We spend more on health care than any other industrialized country – 15.3% of our Gross Domestic Product in 2006 – and yet we lag behind many of these countries in measures of health. According to the WHO, the U.S. ranks only 37th on quality of health care, and 24th in life expectancy (http://www.photius.com/ rankings/healthranks.html).
The State of Insurance Coverage in the U.S.
Of the 84% of U.S. citizens who have health insurance, the majority get it through their employers, and most of the rest are covered by two forms of government-provided health insurance: Medicare and Medicaid. Both of these programs were signed into law by Lyndon Johnson in 1965 as part of the Great Society Program.
Medicare covers people who are at least 65 or who are disabled, and is funded by a combination of payroll taxes and premiums. Medicare Part A is hospital insurance, and Medicare Part B is outpatient insurance. The program did not cover prescription medications until 2003, when Congress created Medicare Part D. Currently, Part D does not cover one of the most widely prescribed class of psychiatric medications – benzodiazepines – but after lobbying by the APA and others, in 2008 Congress voted to reverse this. (Nevertheless, Part D’s coverage of benzodiazepines will not start until January 1, 2013.)
Medicaid is health insurance for the poor, and is paid for jointly by states and the federal government. The Medicaid program is notoriously underfunded, often paying less than half what private insurers pay for psychiatric visits.
As covered in this issue’s interview with Dr. Sharfstein, psychiatry has traditionally been a second class citizen in terms of coverage and reimbursement, with limits on the number of visits and higher co-pays for psychiatric services. But this will be changing soon due to the recent passage of the Mental Health Parity and Addiction Equity Act of 2008, which requires private insurers to provide the same level of coverage for mental health as for medical and surgical treatment.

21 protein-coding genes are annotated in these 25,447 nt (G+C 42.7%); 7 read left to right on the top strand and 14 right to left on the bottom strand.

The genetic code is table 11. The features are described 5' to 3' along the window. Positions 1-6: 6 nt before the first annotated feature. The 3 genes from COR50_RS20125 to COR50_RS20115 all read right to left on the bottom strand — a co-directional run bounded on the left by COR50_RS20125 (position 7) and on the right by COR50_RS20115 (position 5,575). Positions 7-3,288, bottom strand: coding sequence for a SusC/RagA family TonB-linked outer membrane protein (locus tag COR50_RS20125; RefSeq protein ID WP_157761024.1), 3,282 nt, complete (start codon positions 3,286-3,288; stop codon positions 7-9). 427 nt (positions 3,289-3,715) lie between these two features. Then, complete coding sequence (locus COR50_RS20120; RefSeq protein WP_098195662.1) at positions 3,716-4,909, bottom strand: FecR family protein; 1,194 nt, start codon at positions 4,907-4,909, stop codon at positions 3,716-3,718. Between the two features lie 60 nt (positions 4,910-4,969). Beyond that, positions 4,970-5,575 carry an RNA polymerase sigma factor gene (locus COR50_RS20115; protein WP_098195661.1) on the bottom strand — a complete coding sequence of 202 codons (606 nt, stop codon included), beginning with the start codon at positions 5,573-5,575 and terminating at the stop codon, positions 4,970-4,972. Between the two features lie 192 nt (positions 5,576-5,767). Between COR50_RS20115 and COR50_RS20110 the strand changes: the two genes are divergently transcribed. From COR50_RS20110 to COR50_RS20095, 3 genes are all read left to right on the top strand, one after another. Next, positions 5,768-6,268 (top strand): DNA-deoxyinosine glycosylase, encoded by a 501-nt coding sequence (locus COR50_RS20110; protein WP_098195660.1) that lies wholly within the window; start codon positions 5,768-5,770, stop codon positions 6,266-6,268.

Universal Health Care in Other Countries
As political jockeying over the Obama plan heats up, you will be hearing a lot of good and bad things about health care systems in other countries. For a humorous but biased view, watch the Michael Moore movie Sicko. For a more balanced take, watch PBS Frontline’s special Sick Around the World, available for free at http://www.pbs.org/wgbh/pages/frontline/sickaroundtheworld/.
Britain’s National Health Service (NHS) was created in response to the massive health care needs caused by the German bombing of British cities during World War II. As hospitals were destroyed, and as casualties mounted, the government was forced to step in to shore up the health care system and to pay doctors’ salaries. In 1948, the National Health Service was created and was essentially an extension of what had already been put in place. The NHS owns most hospitals and pays general practitioners a certain amount each month per patient seen – a form of capitated payment.